73], for example, has noted that “…quantum objects are seen as indescribable and possibly even as inconceivable”, in the indeterministic interpretation of textbook quantum physics.

What is problematic, however, is that the very same indeterminism, or quantum randomness, which already serves as an absolute limit on agent knowledge, is often—at the same time—held to be the source also of the free-willed agency of the experimenter as in the free-will theorem by Conway and Kochen [

74,

75]. This is the exact opposite of being the source of a universal constraint. How could this be? How could one and the same (quantum) randomness be the source of both (i) objective chance and (ii) free-willed agent control of physical events in the world, such as freely selecting a measurement setting? This self-contradictory view, which has previously been captured in the concept of quantum super-indeterminism (see

Figure 1), has long obscured insight into the plausibility of those no-go arguments against the possibility of ontological quantum mechanics which are based upon the freedom of choice of the experimenter agent (for an overview see Walleczek [

60]).

Standard no-go theorems, such as Bell’s theorem [

28] or, again, the Conway-Kochen free-will theorem [

74,

75] fail to account for this contradiction within the orthodox view, which is implied by super-indeterminism (see the legend to

Figure 1). Therefore, such no-go theorems, i.e., the theorems claiming the impossibility of particular ontological propositions, imply conclusions of debatable value against the validity of deterministic quantum theories. For example, John Bell recognized the shortcomings himself regarding his own (no-go) theorem in view of an axiomatic interpretation of the non-signaling theorem, and he later adjusted his views [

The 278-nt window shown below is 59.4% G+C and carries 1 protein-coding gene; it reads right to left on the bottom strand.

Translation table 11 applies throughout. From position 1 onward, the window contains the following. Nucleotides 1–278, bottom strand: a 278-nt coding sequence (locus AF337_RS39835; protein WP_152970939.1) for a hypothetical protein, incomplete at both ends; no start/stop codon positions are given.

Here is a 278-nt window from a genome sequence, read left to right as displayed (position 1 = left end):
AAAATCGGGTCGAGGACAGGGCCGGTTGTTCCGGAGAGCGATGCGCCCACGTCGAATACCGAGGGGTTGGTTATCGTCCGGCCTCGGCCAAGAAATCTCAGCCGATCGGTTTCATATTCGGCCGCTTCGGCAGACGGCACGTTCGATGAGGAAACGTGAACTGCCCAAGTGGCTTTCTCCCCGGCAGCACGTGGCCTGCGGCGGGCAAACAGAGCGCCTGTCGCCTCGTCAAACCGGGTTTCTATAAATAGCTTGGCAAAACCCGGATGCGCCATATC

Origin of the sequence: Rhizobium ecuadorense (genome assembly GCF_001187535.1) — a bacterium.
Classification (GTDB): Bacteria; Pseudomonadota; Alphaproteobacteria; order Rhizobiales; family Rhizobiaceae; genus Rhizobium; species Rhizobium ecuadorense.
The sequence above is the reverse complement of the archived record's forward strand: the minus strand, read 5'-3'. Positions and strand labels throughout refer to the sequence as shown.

78,

79,

80,

81,

82]. For a detailed analysis of Bell’s evolving positions—from an axiomatic to an effective non-signaling constraint—see Walleczek and Grössing [

27]. Concluding, the simple concept of super-indeterminism (

Figure 1) explains why the free choice assumption of the experimenter agent in selecting measurement settings does not imply the necessary rule of the standard, i.e., axiomatic, non-signaling theorem (for details see

Figure 2).

#### 5.1.1. On the Impossibility of Proving the Truth of Quantum Indeterminism

Long-running arguments against the possibility of deterministic, quantum-ontological approaches are increasingly criticized as falling short of their stated aims, in particular those based upon the free-will theorem and the non-signaling constraint as an axiom (see

Figure 1 and

Figure 2). Importantly, it is widely accepted that quantum indeterminism in the form of actual or objective chance can neither be proven by empirical tests nor by mathematical reasoning (e.g., [

84]). However, what might be provable instead is the objective unpredictability of individual quantum measurement outcomes, as defined, for example, by a formal theorem such as Turing incomputability (see

Section 5.3 and

Section 6). Again, “indeterminism” captures a metaphysical assumption about how nature really is—prior to any formal theorizing. Furthermore, an empirical proof of indeterminism is out of reach, likely always, as a final loophole-free test seems to be a logical impossibility (compare

Figure 1).